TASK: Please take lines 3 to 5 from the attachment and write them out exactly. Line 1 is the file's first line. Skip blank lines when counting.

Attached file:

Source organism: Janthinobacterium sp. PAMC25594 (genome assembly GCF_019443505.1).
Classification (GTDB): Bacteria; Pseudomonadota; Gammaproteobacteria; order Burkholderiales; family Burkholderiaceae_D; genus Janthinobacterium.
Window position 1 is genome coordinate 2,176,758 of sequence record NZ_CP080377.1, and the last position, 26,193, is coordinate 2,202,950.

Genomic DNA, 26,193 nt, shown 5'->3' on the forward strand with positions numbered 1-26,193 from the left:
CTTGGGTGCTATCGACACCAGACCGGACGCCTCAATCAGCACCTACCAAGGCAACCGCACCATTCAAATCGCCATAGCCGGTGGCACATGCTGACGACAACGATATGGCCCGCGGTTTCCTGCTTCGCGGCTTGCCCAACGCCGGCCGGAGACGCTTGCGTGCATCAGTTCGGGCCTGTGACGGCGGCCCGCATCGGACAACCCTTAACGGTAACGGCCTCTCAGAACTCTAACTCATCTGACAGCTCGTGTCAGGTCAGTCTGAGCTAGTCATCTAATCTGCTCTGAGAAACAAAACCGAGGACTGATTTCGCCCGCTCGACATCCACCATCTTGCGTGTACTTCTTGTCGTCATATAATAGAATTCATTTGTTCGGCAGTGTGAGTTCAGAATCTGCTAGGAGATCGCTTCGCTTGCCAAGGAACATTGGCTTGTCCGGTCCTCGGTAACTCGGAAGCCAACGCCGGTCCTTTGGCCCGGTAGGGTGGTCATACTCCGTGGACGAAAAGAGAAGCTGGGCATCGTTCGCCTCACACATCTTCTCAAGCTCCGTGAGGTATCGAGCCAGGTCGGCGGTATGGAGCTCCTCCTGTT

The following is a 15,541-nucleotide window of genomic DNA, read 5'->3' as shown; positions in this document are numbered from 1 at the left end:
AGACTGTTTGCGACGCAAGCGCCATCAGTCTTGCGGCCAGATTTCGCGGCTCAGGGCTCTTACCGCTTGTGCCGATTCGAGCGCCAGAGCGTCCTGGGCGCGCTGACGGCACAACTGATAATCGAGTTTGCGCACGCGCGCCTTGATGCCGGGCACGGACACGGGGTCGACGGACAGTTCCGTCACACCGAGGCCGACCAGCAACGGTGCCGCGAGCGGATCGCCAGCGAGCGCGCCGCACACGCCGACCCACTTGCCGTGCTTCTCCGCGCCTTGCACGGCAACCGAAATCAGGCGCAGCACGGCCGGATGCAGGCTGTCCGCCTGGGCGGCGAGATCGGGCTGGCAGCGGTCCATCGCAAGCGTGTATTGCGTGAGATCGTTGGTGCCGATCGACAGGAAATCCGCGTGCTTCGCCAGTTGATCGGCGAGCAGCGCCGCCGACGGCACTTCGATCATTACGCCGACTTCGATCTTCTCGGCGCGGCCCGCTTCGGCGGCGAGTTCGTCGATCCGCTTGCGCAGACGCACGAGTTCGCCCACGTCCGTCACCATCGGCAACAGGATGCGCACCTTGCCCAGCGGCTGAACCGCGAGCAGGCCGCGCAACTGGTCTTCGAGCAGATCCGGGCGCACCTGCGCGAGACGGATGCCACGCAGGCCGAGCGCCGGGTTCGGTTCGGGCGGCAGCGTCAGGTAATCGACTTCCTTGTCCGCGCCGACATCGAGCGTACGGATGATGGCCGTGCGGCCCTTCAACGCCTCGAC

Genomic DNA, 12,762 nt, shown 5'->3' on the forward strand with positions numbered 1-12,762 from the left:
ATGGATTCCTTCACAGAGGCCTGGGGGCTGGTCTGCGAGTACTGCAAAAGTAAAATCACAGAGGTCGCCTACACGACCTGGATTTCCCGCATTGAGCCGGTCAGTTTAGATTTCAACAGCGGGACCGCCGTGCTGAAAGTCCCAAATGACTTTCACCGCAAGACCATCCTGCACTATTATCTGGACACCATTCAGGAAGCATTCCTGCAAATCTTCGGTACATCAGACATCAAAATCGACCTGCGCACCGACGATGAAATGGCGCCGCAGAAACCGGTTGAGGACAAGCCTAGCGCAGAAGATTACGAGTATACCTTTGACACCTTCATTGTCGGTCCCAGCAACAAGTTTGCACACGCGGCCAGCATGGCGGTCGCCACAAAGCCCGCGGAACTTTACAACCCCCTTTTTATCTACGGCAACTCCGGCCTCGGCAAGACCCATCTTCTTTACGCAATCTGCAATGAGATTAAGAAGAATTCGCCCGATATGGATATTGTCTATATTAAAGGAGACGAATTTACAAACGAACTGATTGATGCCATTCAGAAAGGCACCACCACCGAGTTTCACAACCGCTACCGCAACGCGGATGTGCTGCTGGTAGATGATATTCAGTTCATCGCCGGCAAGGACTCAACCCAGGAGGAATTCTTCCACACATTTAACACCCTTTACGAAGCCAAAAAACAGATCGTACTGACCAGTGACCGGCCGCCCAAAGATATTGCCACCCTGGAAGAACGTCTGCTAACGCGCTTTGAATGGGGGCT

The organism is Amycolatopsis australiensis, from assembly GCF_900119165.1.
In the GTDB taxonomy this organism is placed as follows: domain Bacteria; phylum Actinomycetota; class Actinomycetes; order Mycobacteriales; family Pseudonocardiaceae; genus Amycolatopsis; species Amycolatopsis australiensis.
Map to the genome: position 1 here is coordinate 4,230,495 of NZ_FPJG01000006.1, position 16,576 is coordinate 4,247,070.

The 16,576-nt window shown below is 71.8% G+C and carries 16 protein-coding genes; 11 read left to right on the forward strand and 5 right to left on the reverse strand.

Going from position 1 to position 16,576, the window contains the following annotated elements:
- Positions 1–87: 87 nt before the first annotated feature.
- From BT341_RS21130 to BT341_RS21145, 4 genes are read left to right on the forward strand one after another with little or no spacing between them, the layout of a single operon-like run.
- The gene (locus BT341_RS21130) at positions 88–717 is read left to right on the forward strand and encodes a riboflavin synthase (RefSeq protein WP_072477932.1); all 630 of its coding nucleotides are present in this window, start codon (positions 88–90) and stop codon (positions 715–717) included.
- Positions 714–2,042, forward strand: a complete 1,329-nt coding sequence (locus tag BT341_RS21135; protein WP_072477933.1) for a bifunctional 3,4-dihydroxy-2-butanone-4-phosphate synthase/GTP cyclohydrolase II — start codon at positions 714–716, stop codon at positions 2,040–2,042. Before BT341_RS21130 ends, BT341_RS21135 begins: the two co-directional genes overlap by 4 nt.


Window position 1 is genome coordinate 2,176,758 of sequence record NZ_CP080377.1, and the last position, 26,193, is coordinate 2,202,950.

Genomic DNA, 26,193 nt, shown 5'->3' on the forward strand with positions numbered 1-26,193 from the left:
CTTGGGTGCTATCGACACCAGACCGGACGCCTCAATCAGCACCTACCAAGGCAACCGCACCATTCAAATCGCCATAGCCGGTGGCACATGCTGACGACAACGATATGGCCCGCGGTTTCCTGCTTCGCGGCTTGCCCAACGCCGGCCGGAGACGCTTGCGTGCATCAGTTCGGGCCTGTGACGGCGGCCCGCATCGGACAACCCTTAACGGTAACGGCCTCTCAGAACTCTAACTCATCTGACAGCTCGTGTCAGGTCAGTCTGAGCTAGTCATCTAATCTGCTCTGAGAAACAAAACCGAGGACTGATTTCGCCCGCTCGACATCCACCATCTTGCGTGTACTTCTTGTCGTCATATAATAGAATTCATTTGTTCGGCAGTGTGAGTTCAGAATCTGCTAGGAGATCGCTTCGCTTGCCAAGGAACATTGGCTTGTCCGGTCCTCGGTAACTCGGAAGCCAACGCCGGTCCTTTGGCCCGGTAGGGTGGTCATACTCCGTGGACGAAAAGAGAAGCTGGGCATCGTTCGCCTCACACATCTTCTCAAGCTCCGTGAGGTATCGAGCCAGGTCGGCGGTATGGAGCTCCTCCTGTT